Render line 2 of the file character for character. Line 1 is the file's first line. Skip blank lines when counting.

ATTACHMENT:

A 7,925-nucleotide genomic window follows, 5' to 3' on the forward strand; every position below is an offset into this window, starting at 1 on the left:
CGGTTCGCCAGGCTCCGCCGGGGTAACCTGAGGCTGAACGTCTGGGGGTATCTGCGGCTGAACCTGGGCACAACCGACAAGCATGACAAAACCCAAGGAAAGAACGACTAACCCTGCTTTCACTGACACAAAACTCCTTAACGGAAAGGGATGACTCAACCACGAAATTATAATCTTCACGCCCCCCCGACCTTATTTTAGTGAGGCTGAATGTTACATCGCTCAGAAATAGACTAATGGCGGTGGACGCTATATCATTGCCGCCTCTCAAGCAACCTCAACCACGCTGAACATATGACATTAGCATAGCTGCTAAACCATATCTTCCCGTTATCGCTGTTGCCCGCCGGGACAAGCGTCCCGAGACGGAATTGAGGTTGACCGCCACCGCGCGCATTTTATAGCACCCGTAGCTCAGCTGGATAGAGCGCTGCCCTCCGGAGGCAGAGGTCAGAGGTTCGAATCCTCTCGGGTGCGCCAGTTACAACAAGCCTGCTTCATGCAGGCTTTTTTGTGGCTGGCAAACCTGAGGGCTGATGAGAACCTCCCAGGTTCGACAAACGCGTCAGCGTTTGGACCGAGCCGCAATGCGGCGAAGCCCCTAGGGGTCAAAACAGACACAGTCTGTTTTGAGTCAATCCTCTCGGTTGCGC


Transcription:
CGGTTCGCCAGGCTCCGCCGGGGTAACCTGAGGCTGAACGTCTGGGGGTATCTGCGGCTGAACCTGGGCACAACCGACAAGCATGACAAAACCCAAGGAAAGAACGACTAACCCTGCTTTCACTGACACAAAACTCCTTAACGGAAAGGGATGACTCAACCACGAAATTATAATCTTCACGCCCCCCCGACCTTATTTTAGTGAGGCTGAATGTTACATCGCTCAGAAATAGACTAATGGCGGTGGACGCTATATCATTGCCGCCTCTCAAGCAACCTCAACCACGCTGAACATATGACATTAGCATAGCTGCTAAACCATATCTTCCCGTTATCGCTGTTGCCCGCCGGGACAAGCGTCCCGAGACGGAATTGAGGTTGACCGCCACCGCGCGCATTTTATAGCACCCGTAGCTCAGCTGGATAGAGCGCTGCCCTCCGGAGGCAGAGGTCAGAGGTTCGAATCCTCTCGGGTGCGCCAGTTACAACAAGCCTGCTTCATGCAGGCTTTTTTGTGGCTGGCAAACCTGAGGGCTGATGAGAACCTCCCAGGTTCGACAAACGCGTCAGCGTTTGGACCGAGCCGCAATGCGGCGAAGCCCCTAGGGGTCAAAACAGACACAGTCTGTTTTGAGTCAATCCTCTCGGTTGCGC